Jennifer Freyensee recently welcomed an unusual partner to her Rapid City counseling practice.
Six-month-old Dusty may be partial to chewing on bones and rolling around on the floor, but Freyensee has high hopes for her four-legged associate.
“I’ve always thought animals could make connections when people can’t,” said Freyensee, a local mental health therapist who works with children and families.
The Rapid City woman opened Paws for Therapy this summer. She previously practiced at Youth & Family Services Counseling Center before deciding to branch out on her own and offer canine therapy.
“I thought this could be my calling card, something new I could bring to Rapid City,” she said.
Counselors and therapists use animals to connect with patients in ways that might otherwise be inaccessible. Dogs such as Dusty help socialize, calm and motivate individuals with various conditions, problems and disorders.
At first glance, the caramel- and parchment-colored pup may appear a little peculiar. When Freyensee began her online search for Labradoodle breeders, her husband teased that the breed reminded him of Sasquatch.
“He is a little funny-looking,” she said.
But Freyensee found the breed’s laid-back temperament and playfulness appealing. She eventually located a breeder in Canada and brought Dusty home in July.
His personality quickly won over both Jennifer and Jim Freyensee.
The personable pooch elicits a unique response from the adults and children who frequent Freyensee’s downtown Rapid City office.
“It’s always interesting to see how they interact,” she said.
Some visitors are more reserved around Dusty. He’ll oblige their seeming disinterest by just wandering around the office or sitting in a corner and contentedly gnawing on a bone.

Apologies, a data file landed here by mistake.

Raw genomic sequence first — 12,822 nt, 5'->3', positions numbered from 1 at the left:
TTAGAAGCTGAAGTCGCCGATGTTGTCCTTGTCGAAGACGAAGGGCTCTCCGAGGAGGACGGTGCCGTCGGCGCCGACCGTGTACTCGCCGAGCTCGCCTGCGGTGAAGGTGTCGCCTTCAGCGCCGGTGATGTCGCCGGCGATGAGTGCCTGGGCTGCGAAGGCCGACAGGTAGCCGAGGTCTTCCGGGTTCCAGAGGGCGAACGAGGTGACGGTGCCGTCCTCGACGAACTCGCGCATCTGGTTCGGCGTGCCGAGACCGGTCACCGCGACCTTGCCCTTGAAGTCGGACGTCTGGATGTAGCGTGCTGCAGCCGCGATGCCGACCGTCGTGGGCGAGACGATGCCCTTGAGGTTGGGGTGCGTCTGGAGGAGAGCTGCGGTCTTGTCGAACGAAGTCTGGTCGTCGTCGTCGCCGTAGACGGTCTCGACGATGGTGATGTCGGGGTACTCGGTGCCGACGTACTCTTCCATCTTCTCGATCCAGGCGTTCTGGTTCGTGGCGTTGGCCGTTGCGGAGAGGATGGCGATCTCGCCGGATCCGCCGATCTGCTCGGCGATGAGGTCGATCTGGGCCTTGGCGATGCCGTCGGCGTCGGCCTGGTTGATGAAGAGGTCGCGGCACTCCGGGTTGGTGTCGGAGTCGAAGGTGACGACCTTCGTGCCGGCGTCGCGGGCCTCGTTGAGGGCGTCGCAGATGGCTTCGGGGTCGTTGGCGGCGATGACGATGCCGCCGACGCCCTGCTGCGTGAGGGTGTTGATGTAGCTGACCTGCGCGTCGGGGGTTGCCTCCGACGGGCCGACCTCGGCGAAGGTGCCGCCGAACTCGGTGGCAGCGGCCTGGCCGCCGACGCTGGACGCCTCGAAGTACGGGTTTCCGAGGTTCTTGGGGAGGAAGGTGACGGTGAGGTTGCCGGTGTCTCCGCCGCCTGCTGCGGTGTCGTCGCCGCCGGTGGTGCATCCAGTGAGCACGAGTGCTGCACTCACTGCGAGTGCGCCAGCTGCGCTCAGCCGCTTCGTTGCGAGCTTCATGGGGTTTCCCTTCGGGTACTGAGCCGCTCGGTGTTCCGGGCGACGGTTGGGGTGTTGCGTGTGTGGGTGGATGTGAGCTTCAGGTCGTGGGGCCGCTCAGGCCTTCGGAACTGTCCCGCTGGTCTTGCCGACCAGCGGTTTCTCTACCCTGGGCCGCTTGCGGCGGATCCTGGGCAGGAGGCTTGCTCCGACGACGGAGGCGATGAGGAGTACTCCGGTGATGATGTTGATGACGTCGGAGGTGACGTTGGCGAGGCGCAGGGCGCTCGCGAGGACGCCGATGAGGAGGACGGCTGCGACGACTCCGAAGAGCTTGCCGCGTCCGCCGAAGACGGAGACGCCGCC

“He senses who people are,” Freyensee said. “He can tell them apart.”
Others — youngsters in particular — aren’t shy about getting acquainted. They enjoy giving the Labradoodle simple commands and rewarding him with a treat.
“They really get attached to him,” Freyensee said.
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And they would probably take him home if they could. One such visitor informed Freyensee that she wanted to “buy” Dusty during a recent play-therapy session. She was “shopping,” and Dusty was on her shopping list.
“She wanted to buy this dog, and he went right along with it,” she said. “He became a part of her play.”
Freyensee specializes in play therapy, a therapeutic technique that helps children better communicate their feelings and experiences.
“Toys are their words, and play is their language,” she said.
In a clinical setting, animals such as Dusty serve as a toy of sorts.
Freyensee emphasizes Dusty is merely an option. If parents and adults prefer he not participate in their or their child’s session, Freyensee leaves him at home.
“He is just one option for people who have been traumatized or have behavioral problems,” she said.
Those who do work with Dusty exhibit improved behaviors. Confidence is one of those positive changes.
When Dusty was just a pup, he didn’t like climbing stairs, so Freyensee had to carry him. One of her clients offered to change that. Using treats as an incentive, she helped Dusty overcome his hesitation.
“It built her self-esteem,” Freyensee said. “When the kids do some of the training, it really builds their self-esteem.”
Like the children and adults he helps, Dusty isn’t done learning.
A local dog trainer works weekly with the Labradoodle so he can be certified by the American Kennel Club’s Canine Good Citizen program.
The program stresses responsible pet ownership for owners and basic good manners for dogs.
After he’s credentialed through the Canine Good Citizen program, Dusty will work toward therapy certifications through the Delta Society.
The nonprofit society aids health care, educational and professionals in learning to safely and effectively incorporate therapy animals into their practices.
“Dusty is still very much a puppy, and we still have a lot of training to do, but he is irresistible,” Freyensee said.